I bought this double stroller from my friend Colleen for $18. Strange as it may sound, this was so much more than a used stroller to me. My first paid piece of writing was My Double Stroller Makes Me Cry. It's a post that chronicles our years of secondary infertility, sub-fertility, and repeat miscarriage. That stroller somehow encapsulated the work of healing and undeserved generosity God had done (and continues to do) in my life.
My Double Stroller Makes Me Cry
“Road trip!” I thought gamely. I loaded up and headed for the photo store intent on ordering birth announcements.
Thirty minutes later I exited the store with a shrieking newborn, a flailing toddler, no birth announcements, and a memory card I was sure I had erased.
I headed to the van and buckled everyone in. I attempted to fold the stroller and then attempted again and again. On about the third or fourth try, the stroller gave way and indeed folded nicely, crushing my finger in the process. I cried. I uttered a bad word or two. I envisioned a long interval before I would leave the house again.
Fast forward two weeks. The hormones were better behaved as were the babies. I strolled around the block with my double stroller and reflected on the fact that I now need a double stroller. I need a double stroller because I have two babies. And two older sons. And I still can’t believe it. I cried in gratitude. I cried for prayers answered. I cried for years of waiting and hoping, of disappointment and loss.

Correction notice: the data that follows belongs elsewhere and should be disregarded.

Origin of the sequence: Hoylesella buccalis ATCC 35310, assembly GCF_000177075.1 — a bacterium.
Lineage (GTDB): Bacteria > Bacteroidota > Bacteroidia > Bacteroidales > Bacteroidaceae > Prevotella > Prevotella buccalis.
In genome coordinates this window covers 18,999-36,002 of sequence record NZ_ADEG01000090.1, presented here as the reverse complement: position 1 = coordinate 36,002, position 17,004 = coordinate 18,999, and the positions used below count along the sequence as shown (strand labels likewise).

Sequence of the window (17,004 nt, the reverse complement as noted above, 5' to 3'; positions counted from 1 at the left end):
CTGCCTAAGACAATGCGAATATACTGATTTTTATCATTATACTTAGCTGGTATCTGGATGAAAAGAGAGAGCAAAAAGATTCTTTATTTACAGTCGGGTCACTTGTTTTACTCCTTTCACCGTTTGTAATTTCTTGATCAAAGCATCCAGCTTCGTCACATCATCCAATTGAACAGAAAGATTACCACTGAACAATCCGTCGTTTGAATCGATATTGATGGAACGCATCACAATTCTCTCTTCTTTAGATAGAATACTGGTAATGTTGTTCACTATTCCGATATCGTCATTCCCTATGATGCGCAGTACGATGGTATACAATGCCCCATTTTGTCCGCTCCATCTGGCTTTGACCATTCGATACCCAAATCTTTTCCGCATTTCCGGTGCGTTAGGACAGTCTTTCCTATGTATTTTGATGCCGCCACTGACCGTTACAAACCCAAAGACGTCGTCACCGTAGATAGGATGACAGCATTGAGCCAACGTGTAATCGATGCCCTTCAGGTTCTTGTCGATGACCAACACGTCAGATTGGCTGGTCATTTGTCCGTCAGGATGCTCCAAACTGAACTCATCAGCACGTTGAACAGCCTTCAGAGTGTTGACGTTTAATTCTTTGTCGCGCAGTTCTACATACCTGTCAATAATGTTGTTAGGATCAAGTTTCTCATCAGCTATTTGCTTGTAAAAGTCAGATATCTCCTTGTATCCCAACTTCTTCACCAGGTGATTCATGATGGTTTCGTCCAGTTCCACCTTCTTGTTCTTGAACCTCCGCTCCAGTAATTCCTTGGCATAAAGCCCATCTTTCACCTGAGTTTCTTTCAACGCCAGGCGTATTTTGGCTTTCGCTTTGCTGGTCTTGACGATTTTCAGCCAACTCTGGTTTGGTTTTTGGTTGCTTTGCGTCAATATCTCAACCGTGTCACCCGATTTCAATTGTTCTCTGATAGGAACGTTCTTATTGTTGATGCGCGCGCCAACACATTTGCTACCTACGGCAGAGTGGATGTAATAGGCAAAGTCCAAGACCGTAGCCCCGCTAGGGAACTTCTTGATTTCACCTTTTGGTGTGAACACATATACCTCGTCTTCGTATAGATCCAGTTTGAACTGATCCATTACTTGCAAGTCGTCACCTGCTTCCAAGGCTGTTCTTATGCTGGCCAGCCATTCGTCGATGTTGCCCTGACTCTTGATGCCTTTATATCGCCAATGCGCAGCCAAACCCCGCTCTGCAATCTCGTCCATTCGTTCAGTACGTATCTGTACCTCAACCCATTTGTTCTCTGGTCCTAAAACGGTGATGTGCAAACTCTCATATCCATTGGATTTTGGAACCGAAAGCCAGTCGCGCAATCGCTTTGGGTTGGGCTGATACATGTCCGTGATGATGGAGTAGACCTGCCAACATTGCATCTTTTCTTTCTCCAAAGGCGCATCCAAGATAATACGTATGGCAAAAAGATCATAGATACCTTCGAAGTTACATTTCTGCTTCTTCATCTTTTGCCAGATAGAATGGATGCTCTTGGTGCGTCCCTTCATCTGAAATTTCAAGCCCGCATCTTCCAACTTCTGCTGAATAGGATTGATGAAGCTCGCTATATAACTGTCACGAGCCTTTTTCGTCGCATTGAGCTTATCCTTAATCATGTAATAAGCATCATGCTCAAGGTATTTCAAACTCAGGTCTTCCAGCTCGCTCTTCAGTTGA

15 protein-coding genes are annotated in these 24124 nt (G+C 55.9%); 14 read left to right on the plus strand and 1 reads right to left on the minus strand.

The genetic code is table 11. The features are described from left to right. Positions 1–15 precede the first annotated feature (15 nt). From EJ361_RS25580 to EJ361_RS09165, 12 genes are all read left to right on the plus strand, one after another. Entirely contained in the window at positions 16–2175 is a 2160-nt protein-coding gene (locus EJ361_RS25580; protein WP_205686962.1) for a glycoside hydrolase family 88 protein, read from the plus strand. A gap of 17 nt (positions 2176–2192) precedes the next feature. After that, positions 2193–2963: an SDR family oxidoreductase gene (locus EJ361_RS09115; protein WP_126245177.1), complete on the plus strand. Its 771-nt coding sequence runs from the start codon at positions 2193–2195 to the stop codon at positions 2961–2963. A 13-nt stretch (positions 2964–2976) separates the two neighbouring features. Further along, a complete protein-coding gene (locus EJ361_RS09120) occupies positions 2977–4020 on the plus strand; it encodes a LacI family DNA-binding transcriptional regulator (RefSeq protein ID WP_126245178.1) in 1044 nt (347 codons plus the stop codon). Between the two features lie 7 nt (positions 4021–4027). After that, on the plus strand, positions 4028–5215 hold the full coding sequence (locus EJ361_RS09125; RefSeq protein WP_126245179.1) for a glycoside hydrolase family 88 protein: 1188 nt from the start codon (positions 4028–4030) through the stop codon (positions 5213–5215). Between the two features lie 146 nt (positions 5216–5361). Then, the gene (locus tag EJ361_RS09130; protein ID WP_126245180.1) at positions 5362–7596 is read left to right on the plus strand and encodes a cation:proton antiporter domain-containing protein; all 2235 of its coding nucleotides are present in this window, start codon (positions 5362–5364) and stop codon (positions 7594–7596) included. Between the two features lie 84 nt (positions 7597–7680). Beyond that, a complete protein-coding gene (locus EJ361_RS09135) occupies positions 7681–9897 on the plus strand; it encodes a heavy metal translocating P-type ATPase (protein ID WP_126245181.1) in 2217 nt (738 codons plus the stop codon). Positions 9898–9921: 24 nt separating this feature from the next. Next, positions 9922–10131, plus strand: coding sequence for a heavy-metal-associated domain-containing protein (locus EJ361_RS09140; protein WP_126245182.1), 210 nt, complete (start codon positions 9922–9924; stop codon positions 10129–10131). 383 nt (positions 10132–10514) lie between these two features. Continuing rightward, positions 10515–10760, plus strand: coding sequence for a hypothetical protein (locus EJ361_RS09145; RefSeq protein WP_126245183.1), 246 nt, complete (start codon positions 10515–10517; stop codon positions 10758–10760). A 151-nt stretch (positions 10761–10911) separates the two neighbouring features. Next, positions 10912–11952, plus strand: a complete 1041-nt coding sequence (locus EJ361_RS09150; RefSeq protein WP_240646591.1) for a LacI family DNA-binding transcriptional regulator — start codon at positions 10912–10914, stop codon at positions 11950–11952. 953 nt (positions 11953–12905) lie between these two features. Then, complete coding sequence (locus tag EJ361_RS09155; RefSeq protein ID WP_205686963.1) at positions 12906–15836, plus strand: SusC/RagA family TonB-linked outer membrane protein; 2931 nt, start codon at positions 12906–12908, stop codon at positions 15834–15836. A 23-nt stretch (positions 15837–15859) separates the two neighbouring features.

How We Began
When I married thirteen years ago, I approached motherhood full of hope. Dave and I wanted a baby and—voila! - along came dear Tim in short order. What a joy he was and is.
When Tim celebrated his first birthday, we began to hope for a second child. Eventually I weaned Tim to improve our chances. And then we waited. And waited. We saw a doctor and then another one and then a specialist. We began tests and novenas and more tests. Three years passed with no diagnosis, but no baby either.
We were in the throes of secondary infertility. In the middle of this season, I attended a potluck at the home of my friend, Bev, a mother of seven. She related a story of her adult children hosting their first Thanksgiving dinner. I pictured the crowd, the laughter, the bustle and started to say, “That’s the joy of having a large family.”
I couldn’t get the words out and started to cry. Bev – kind, wise woman that she is - put her arm around me and said, “It’s not over until it’s over.”
Four years and six rounds of fertility drugs later, we had our dear Kolbe. We were overwhelmed with gratitude. I told the Lord that I would be content with these two souls. Truth be told, I was content. In my heart of hearts, I still wanted more children, but never again would I take for granted the ability to conceive.
Roller Coaster Rides
I was stunned to find myself expecting when Kolbe was just 14 months. We lost the baby early on, only to conceive and miscarry again weeks later and yet again a few months after that.